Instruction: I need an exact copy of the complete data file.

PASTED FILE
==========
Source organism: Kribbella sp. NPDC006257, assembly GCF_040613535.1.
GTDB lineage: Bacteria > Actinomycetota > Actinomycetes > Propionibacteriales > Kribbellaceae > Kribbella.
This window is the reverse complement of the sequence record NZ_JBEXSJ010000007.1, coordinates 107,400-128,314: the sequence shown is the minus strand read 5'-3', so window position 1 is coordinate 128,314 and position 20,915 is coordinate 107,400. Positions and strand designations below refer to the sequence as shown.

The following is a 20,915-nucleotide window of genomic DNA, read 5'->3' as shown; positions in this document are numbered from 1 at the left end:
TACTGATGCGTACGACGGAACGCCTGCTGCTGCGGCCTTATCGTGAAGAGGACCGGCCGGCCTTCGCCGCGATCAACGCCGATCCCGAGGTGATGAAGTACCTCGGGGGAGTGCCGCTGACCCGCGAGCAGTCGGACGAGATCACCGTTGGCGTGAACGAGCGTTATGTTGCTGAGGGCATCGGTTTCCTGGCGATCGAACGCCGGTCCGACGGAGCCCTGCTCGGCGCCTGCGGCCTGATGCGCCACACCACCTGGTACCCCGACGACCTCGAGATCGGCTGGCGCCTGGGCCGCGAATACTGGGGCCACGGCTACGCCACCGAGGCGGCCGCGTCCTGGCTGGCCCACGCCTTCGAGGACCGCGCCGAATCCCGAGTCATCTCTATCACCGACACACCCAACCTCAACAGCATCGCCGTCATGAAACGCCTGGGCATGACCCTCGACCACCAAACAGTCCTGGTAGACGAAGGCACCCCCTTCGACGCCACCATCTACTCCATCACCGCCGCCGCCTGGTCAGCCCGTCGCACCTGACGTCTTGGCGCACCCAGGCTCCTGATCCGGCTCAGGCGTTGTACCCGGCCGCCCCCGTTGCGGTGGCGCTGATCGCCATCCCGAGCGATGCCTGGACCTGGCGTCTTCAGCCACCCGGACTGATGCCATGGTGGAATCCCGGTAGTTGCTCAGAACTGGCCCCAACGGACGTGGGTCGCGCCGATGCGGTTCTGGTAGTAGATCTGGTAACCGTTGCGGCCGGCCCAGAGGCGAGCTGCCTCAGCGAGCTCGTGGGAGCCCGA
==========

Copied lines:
Source organism: Kribbella sp. NPDC006257, assembly GCF_040613535.1.
GTDB lineage: Bacteria > Actinomycetota > Actinomycetes > Propionibacteriales > Kribbellaceae > Kribbella.
This window is the reverse complement of the sequence record NZ_JBEXSJ010000007.1, coordinates 107,400-128,314: the sequence shown is the minus strand read 5'-3', so window position 1 is coordinate 128,314 and position 20,915 is coordinate 107,400. Positions and strand designations below refer to the sequence as shown.

The following is a 20,915-nucleotide window of genomic DNA, read 5'->3' as shown; positions in this document are numbered from 1 at the left end:
TACTGATGCGTACGACGGAACGCCTGCTGCTGCGGCCTTATCGTGAAGAGGACCGGCCGGCCTTCGCCGCGATCAACGCCGATCCCGAGGTGATGAAGTACCTCGGGGGAGTGCCGCTGACCCGCGAGCAGTCGGACGAGATCACCGTTGGCGTGAACGAGCGTTATGTTGCTGAGGGCATCGGTTTCCTGGCGATCGAACGCCGGTCCGACGGAGCCCTGCTCGGCGCCTGCGGCCTGATGCGCCACACCACCTGGTACCCCGACGACCTCGAGATCGGCTGGCGCCTGGGCCGCGAATACTGGGGCCACGGCTACGCCACCGAGGCGGCCGCGTCCTGGCTGGCCCACGCCTTCGAGGACCGCGCCGAATCCCGAGTCATCTCTATCACCGACACACCCAACCTCAACAGCATCGCCGTCATGAAACGCCTGGGCATGACCCTCGACCACCAAACAGTCCTGGTAGACGAAGGCACCCCCTTCGACGCCACCATCTACTCCATCACCGCCGCCGCCTGGTCAGCCCGTCGCACCTGACGTCTTGGCGCACCCAGGCTCCTGATCCGGCTCAGGCGTTGTACCCGGCCGCCCCCGTTGCGGTGGCGCTGATCGCCATCCCGAGCGATGCCTGGACCTGGCGTCTTCAGCCACCCGGACTGATGCCATGGTGGAATCCCGGTAGTTGCTCAGAACTGGCCCCAACGGACGTGGGTCGCGCCGATGCGGTTCTGGTAGTAGATCTGGTAACCGTTGCGGCCGGCCCAGAGGCGAGCTGCCTCAGCGAGCTCGTGGGAGCCCGA